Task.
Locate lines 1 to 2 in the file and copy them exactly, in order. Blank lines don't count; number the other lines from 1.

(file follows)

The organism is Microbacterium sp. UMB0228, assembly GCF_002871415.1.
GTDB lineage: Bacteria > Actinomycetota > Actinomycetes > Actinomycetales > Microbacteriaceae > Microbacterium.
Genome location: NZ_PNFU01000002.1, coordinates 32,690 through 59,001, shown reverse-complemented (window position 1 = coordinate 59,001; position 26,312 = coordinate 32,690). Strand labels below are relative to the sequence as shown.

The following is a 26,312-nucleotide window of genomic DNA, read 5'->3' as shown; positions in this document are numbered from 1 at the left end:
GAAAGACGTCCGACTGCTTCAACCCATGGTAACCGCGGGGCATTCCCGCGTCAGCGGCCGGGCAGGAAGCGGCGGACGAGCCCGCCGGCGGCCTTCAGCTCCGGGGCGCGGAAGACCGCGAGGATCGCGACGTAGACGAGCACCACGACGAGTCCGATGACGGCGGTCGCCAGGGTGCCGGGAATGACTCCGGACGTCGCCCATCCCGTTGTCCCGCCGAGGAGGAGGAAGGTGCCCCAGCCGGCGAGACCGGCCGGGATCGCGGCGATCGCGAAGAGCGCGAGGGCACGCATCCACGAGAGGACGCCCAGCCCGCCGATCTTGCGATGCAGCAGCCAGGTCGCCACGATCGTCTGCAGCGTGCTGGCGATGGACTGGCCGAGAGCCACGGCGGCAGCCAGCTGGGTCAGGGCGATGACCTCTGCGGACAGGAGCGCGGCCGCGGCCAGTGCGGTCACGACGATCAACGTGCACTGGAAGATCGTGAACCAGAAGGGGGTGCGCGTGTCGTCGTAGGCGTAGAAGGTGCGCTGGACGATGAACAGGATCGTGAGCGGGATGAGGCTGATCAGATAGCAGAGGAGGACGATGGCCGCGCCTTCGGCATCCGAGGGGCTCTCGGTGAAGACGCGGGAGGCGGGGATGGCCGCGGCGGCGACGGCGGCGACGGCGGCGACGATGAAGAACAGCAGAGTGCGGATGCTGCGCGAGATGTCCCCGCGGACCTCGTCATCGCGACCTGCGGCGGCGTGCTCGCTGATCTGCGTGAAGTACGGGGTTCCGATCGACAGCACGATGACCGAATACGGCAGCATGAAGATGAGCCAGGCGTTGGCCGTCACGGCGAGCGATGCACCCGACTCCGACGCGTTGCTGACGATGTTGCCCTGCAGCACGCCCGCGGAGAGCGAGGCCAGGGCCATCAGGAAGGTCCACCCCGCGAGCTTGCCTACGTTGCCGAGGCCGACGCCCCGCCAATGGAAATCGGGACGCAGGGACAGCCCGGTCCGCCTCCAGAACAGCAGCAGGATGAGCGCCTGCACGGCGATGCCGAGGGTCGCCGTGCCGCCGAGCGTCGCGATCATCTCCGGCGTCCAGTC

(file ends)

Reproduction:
The organism is Microbacterium sp. UMB0228, assembly GCF_002871415.1.
GTDB lineage: Bacteria > Actinomycetota > Actinomycetes > Actinomycetales > Microbacteriaceae > Microbacterium.